Mechanisms of Cyclotrimethylenetrinitramine Ion Formation in Desorption Electrospray Ionization
Christopher Szakal, Timothy M. Brewer
The general ion chemistry of the explosive molecule cyclotrimethylenetrinitramine (RDX) was studied with an atmospheric pressure ionization mass spectrometer (API-MS) fitted with a desorption electrospray ionization (DESI) source. Explosive molecule chemistry within trace detection techniques such as ion mobility spectrometry (IMS) is an area of intense interest because of the widespread deployment of IMS-based explosive detectors for counterterrorism efforts. As in IMS, the DESI-MS experiments analyze material that starts in the solid phase and is detected in the gas phase. Using the unique chemical characterization inherent in mass spectrometry, information pertinent to the atmospheric ionization of RDX is obtained in order to help explain the behavior of explosive molecule signatures observed within IMS experiments. Qualitative and quantitative information was obtained over three orders of magnitude of deposited mass (ng to > μg). A method was developed to use the relative integrated mass spectral peak intensities of RDX monomer and dimer chloride adducts to determine the amount of explosive present on a surface. The ratio of RDX dimer chloride adduct to monomer chloride adduct ranged from 0.1 for 15 ng to 1.0 for 1.5 µg of deposited explosive. The results are explained in terms of mechanisms reported in the literature for electrospray ionization (ESI), as well as by simple solution dynamics and the interaction chemistry between RDX molecules. Based on all available data, the RDX dimer chloride adduct becomes disproportionately favored over the monomer chloride adduct at larger amounts of explosive because of effects related to desorbed droplet charge, solvent declustering, and the strong intermolecular forces between RDX molecules in the solid, liquid, and gas phases. Additionally, considerations for optimization of the DESI-MS process are described in order to increase the practicality for this technique as an explosives detection tool in the public domain.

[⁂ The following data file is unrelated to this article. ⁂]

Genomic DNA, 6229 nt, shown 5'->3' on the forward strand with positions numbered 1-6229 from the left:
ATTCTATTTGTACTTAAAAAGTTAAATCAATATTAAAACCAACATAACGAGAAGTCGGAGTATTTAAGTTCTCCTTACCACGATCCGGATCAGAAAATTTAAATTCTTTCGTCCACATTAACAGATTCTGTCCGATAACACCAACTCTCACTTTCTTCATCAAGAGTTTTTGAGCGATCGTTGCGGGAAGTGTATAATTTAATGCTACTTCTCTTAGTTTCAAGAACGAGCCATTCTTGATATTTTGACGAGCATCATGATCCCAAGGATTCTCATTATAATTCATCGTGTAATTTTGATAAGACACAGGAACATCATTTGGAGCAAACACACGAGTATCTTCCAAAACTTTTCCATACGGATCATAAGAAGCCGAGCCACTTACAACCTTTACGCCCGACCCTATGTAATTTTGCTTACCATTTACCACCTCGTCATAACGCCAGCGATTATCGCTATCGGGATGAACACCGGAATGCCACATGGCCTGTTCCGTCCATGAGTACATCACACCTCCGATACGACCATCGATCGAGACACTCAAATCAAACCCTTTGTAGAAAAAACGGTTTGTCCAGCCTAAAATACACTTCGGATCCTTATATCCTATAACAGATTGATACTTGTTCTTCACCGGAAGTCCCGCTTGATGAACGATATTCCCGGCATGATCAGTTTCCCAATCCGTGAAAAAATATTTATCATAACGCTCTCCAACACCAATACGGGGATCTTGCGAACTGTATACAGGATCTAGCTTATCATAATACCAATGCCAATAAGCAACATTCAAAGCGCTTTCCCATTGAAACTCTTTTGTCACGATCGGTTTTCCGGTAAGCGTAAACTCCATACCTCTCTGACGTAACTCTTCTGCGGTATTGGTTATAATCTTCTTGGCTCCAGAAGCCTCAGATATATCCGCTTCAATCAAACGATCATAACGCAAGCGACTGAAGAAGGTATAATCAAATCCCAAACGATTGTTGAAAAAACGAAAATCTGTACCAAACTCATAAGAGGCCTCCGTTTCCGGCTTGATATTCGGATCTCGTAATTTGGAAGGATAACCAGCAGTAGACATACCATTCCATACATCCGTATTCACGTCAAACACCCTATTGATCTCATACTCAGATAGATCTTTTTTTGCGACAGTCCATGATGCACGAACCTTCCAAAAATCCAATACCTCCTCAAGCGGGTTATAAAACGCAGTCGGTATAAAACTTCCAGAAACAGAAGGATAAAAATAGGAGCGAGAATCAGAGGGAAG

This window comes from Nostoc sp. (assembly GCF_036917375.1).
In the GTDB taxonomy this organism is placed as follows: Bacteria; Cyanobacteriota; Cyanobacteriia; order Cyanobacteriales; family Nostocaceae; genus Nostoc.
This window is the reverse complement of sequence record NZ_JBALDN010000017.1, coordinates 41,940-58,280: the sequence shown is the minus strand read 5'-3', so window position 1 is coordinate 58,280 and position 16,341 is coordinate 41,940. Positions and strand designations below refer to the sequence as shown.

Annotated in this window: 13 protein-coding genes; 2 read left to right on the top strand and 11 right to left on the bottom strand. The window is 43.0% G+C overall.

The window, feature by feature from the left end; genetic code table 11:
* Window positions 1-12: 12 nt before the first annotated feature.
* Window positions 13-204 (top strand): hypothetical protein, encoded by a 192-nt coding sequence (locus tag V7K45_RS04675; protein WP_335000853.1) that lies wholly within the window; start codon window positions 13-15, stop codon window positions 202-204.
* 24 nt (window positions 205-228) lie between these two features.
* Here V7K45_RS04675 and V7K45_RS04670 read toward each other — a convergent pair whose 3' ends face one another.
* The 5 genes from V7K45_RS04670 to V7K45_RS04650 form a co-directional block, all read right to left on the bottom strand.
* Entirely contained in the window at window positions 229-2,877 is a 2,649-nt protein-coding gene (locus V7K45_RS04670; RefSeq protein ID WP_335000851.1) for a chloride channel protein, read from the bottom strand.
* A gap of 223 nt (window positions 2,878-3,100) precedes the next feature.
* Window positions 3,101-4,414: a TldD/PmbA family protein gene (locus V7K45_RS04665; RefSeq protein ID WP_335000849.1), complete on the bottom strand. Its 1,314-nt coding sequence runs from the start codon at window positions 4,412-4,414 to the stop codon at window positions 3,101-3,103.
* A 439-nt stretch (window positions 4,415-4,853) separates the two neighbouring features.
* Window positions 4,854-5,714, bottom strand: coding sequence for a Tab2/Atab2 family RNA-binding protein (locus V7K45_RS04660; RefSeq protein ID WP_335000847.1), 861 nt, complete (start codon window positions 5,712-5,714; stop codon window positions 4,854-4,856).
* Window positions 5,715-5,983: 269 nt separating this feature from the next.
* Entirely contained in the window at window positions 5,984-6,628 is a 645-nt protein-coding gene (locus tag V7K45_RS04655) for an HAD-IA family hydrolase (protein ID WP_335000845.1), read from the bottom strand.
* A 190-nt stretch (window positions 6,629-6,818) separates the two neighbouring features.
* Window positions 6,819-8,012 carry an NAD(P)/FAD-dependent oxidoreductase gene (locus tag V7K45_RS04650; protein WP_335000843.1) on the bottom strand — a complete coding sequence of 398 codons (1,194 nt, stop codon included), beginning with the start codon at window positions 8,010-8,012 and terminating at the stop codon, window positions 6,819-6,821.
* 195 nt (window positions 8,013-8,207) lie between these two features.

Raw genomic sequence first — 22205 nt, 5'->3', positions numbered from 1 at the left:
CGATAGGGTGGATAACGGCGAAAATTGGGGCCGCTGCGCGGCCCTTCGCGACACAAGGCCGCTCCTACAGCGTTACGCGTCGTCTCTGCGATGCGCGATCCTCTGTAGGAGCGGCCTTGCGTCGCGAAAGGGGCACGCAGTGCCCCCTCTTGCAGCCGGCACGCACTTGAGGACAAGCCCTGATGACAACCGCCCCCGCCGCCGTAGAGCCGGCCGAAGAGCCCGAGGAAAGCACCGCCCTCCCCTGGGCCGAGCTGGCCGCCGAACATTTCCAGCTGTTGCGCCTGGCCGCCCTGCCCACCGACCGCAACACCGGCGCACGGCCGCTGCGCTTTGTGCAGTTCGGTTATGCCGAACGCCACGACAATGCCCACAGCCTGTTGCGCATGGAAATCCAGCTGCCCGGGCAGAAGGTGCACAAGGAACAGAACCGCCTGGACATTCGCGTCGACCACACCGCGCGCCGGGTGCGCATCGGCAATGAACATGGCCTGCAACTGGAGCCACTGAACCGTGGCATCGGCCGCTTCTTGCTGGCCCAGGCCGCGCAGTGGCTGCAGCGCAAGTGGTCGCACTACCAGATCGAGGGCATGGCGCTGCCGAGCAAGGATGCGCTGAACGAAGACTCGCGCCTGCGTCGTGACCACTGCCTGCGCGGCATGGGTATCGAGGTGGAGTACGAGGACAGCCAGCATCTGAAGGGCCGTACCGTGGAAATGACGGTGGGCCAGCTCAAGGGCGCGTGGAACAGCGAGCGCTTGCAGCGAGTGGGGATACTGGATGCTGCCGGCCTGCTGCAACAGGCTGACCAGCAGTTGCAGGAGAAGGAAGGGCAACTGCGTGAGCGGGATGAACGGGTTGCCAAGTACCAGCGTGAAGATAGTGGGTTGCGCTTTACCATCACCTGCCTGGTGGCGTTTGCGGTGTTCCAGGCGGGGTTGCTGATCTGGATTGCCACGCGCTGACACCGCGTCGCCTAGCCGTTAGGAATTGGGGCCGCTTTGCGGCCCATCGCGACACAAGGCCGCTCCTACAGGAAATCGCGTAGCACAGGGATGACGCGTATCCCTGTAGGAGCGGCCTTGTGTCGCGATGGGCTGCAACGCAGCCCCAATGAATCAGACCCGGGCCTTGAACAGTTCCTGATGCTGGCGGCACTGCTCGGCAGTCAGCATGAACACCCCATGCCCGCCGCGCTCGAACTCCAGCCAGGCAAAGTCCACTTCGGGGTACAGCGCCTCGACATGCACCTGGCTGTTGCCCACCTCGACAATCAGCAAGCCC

and Brewer, T.
Mechanisms of Cyclotrimethylenetrinitramine Ion Formation in Desorption Electrospray Ionization, Analytical Chemistry, [online], https://doi.org/10.1021/ac900467r, https://tsapps.nist.gov/publication/get_pdf.cfm?pub_id=832367
(Accessed December 11, 2023)